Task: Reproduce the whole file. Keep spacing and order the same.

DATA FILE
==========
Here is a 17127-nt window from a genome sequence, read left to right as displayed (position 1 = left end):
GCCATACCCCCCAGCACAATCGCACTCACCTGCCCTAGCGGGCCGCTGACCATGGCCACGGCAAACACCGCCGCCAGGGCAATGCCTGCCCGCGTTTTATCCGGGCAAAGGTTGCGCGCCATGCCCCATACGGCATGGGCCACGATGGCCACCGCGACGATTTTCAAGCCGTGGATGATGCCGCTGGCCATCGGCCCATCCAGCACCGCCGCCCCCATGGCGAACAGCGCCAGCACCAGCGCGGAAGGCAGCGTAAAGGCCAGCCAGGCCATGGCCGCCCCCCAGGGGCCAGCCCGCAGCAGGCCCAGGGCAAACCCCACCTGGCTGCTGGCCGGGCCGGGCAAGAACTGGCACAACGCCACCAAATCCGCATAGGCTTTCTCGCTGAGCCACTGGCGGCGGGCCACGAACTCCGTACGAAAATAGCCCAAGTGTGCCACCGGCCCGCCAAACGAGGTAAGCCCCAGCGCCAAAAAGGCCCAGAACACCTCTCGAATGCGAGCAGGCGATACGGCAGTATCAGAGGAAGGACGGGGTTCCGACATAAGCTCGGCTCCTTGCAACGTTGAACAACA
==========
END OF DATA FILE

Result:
Here is a 17127-nt window from a genome sequence, read left to right as displayed (position 1 = left end):
GCCATACCCCCCAGCACAATCGCACTCACCTGCCCTAGCGGGCCGCTGACCATGGCCACGGCAAACACCGCCGCCAGGGCAATGCCTGCCCGCGTTTTATCCGGGCAAAGGTTGCGCGCCATGCCCCATACGGCATGGGCCACGATGGCCACCGCGACGATTTTCAAGCCGTGGATGATGCCGCTGGCCATCGGCCCATCCAGCACCGCCGCCCCCATGGCGAACAGCGCCAGCACCAGCGCGGAAGGCAGCGTAAAGGCCAGCCAGGCCATGGCCGCCCCCCAGGGGCCAGCCCGCAGCAGGCCCAGGGCAAACCCCACCTGGCTGCTGGCCGGGCCGGGCAAGAACTGGCACAACGCCACCAAATCCGCATAGGCTTTCTCGCTGAGCCACTGGCGGCGGGCCACGAACTCCGTACGAAAATAGCCCAAGTGTGCCACCGGCCCGCCAAACGAGGTAAGCCCCAGCGCCAAAAAGGCCCAGAACACCTCTCGAATGCGAGCAGGCGATACGGCAGTATCAGAGGAAGGACGGGGTTCCGACATAAGCTCGGCTCCTTGCAACGTTGAACAACA